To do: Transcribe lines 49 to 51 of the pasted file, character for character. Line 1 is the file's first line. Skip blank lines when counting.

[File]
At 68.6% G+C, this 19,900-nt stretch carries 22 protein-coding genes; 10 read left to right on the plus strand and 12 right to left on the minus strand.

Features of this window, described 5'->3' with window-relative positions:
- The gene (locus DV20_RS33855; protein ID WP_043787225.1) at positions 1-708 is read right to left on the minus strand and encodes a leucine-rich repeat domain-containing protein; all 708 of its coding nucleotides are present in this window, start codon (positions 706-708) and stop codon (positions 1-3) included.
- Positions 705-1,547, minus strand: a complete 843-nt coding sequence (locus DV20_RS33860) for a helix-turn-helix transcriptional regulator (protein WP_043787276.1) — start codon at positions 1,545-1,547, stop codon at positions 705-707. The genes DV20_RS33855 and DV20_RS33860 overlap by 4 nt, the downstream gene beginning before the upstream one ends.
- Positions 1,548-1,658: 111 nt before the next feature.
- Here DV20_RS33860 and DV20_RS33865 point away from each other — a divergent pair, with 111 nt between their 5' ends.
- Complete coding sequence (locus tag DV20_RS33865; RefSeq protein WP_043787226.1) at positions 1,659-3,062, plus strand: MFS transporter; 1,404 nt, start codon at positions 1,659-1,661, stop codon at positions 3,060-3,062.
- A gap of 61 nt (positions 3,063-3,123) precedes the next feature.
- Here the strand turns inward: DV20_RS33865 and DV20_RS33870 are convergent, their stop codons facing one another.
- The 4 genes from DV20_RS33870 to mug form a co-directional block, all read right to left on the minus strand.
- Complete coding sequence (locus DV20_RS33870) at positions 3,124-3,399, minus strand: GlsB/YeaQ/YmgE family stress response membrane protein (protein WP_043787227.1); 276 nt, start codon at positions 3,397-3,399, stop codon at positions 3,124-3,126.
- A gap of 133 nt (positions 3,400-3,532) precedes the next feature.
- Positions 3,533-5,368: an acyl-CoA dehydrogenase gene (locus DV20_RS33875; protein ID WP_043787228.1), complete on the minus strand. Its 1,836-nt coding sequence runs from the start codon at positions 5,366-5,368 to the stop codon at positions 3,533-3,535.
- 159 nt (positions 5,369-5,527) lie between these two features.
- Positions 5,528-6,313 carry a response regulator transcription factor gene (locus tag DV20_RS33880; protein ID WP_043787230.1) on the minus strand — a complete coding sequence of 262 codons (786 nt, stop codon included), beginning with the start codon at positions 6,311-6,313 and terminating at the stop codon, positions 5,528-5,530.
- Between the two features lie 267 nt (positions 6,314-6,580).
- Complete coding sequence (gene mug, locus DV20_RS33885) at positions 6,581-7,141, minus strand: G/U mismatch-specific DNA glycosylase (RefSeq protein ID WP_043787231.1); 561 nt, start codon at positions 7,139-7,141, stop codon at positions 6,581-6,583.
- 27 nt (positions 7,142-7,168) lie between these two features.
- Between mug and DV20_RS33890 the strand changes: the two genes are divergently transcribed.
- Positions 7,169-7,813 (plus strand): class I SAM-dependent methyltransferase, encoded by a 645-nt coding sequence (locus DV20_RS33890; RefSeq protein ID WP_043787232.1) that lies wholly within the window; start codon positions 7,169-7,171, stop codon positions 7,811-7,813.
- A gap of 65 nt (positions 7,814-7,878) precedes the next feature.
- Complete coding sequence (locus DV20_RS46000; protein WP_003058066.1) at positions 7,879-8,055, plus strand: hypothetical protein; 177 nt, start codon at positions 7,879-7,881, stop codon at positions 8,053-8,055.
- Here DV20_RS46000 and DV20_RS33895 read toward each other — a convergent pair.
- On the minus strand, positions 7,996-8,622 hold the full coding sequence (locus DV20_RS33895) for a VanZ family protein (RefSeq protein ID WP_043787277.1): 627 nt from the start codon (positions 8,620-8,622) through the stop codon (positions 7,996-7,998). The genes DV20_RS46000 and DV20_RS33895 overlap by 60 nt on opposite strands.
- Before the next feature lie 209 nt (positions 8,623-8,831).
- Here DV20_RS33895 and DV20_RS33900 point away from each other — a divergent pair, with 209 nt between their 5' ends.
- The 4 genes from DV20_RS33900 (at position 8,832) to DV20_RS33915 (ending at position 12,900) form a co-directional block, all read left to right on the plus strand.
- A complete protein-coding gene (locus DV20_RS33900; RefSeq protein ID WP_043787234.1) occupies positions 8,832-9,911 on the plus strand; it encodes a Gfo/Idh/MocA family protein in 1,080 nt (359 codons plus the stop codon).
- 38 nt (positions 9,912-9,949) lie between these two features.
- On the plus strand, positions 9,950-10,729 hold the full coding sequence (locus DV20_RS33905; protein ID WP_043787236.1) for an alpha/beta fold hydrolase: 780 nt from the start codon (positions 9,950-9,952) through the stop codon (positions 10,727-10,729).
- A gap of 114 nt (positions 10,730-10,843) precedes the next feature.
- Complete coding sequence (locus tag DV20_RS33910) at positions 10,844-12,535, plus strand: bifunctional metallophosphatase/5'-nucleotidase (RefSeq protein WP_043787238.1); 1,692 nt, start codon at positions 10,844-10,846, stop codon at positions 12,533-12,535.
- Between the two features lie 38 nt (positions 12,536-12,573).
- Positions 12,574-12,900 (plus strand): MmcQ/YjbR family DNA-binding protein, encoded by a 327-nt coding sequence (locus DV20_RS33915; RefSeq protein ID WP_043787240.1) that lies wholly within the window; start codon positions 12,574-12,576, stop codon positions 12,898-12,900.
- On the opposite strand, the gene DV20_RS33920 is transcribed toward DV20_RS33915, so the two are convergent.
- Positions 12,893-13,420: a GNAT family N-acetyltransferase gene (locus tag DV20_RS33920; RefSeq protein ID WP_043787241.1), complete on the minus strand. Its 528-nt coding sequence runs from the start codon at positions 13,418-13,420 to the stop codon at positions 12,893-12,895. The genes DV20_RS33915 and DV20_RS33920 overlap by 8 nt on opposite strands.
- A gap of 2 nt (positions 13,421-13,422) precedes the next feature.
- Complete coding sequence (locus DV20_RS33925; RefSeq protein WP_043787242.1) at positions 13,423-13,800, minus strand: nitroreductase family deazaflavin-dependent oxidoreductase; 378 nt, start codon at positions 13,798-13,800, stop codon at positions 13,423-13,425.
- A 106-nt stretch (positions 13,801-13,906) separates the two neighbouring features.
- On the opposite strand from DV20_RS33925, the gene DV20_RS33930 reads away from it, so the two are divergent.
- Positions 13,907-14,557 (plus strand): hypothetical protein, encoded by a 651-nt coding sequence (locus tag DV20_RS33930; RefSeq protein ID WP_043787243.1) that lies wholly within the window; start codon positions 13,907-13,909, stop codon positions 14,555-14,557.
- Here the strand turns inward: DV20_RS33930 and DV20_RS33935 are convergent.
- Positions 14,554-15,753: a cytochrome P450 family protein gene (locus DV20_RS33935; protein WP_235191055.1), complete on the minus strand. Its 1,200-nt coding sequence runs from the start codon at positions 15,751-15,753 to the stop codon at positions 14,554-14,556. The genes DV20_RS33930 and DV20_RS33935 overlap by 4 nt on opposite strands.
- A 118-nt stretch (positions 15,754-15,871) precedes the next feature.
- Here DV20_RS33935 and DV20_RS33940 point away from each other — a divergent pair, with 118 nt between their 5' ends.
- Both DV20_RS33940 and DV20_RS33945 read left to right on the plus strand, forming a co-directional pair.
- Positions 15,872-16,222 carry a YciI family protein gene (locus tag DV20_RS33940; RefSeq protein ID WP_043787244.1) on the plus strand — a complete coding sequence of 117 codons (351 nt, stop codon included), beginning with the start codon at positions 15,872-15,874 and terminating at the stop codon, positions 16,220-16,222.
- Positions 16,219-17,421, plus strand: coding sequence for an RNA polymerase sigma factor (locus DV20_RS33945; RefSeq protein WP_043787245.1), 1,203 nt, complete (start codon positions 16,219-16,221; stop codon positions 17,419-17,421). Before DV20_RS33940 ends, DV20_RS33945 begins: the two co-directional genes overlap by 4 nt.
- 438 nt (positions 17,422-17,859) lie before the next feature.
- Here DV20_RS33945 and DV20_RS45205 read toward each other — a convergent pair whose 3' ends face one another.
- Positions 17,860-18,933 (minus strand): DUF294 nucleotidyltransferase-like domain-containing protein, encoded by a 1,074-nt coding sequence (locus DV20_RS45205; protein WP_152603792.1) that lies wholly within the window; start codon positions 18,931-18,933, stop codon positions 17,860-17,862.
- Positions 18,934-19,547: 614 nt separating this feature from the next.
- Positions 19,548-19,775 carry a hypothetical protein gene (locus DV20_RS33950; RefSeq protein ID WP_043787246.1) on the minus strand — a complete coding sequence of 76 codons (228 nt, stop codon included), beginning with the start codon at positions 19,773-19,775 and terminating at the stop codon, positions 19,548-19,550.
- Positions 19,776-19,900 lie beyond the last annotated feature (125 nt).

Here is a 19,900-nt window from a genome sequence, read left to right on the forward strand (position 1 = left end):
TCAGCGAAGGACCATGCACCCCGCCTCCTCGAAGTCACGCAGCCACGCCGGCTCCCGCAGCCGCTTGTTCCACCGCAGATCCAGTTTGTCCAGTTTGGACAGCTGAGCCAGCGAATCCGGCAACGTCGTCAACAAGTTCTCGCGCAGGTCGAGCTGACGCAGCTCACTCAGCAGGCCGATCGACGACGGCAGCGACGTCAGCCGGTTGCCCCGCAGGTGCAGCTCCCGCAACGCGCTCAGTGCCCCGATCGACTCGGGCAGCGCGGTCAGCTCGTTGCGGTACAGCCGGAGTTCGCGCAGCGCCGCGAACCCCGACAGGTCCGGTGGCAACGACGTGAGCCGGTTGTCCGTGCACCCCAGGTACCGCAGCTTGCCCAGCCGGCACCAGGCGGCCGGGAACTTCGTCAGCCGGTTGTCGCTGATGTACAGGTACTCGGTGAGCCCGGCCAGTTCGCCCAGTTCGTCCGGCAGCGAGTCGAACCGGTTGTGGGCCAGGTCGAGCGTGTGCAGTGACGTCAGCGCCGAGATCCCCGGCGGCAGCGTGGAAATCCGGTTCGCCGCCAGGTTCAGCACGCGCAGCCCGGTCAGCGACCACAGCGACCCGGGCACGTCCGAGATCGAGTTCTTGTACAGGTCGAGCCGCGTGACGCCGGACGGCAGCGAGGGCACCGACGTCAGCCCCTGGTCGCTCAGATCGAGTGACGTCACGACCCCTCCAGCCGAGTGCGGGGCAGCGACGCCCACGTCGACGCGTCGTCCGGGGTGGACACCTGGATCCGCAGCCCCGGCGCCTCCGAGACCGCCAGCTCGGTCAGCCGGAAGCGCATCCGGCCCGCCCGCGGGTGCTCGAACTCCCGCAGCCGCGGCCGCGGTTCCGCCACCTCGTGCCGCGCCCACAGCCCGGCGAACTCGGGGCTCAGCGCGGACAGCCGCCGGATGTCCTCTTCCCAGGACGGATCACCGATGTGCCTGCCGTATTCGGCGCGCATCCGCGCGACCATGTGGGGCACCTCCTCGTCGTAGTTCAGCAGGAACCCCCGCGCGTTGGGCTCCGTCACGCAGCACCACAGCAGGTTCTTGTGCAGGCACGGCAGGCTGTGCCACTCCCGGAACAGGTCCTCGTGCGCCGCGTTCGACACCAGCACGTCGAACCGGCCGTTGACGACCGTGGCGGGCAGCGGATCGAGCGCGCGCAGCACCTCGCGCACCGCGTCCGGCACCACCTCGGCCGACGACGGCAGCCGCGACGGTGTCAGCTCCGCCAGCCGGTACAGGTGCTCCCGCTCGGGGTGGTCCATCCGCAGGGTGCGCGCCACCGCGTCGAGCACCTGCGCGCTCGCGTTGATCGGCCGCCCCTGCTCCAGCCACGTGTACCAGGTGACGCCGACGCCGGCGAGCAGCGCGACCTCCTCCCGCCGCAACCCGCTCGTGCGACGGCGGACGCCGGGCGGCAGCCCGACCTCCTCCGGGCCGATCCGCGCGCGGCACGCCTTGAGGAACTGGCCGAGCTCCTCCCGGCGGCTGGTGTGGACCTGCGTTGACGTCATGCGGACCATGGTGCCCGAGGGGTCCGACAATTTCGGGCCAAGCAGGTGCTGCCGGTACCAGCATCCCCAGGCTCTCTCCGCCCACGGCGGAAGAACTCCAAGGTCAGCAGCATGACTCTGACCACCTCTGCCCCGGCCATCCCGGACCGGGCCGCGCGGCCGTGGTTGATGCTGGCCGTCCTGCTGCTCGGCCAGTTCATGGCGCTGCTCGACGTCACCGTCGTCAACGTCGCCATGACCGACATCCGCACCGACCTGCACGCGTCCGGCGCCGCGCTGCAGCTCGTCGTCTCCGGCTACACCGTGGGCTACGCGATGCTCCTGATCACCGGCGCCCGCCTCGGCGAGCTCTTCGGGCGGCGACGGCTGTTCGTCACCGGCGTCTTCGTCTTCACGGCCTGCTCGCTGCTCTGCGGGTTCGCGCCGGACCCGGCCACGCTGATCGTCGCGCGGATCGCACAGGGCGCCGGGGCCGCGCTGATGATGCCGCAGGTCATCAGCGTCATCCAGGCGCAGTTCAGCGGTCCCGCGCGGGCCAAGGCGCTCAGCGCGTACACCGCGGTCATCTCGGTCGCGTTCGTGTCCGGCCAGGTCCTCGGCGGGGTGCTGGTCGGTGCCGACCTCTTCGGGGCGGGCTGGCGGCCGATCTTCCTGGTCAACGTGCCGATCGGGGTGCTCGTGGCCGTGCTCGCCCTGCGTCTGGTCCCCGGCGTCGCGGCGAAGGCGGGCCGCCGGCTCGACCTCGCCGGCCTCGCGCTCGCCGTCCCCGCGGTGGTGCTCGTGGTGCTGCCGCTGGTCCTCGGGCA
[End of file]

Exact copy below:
- 438 nt (positions 17,422-17,859) lie before the next feature.
- Here DV20_RS33945 and DV20_RS45205 read toward each other — a convergent pair whose 3' ends face one another.
- Positions 17,860-18,933 (minus strand): DUF294 nucleotidyltransferase-like domain-containing protein, encoded by a 1,074-nt coding sequence (locus DV20_RS45205; protein WP_152603792.1) that lies wholly within the window; start codon positions 18,931-18,933, stop codon positions 17,860-17,862.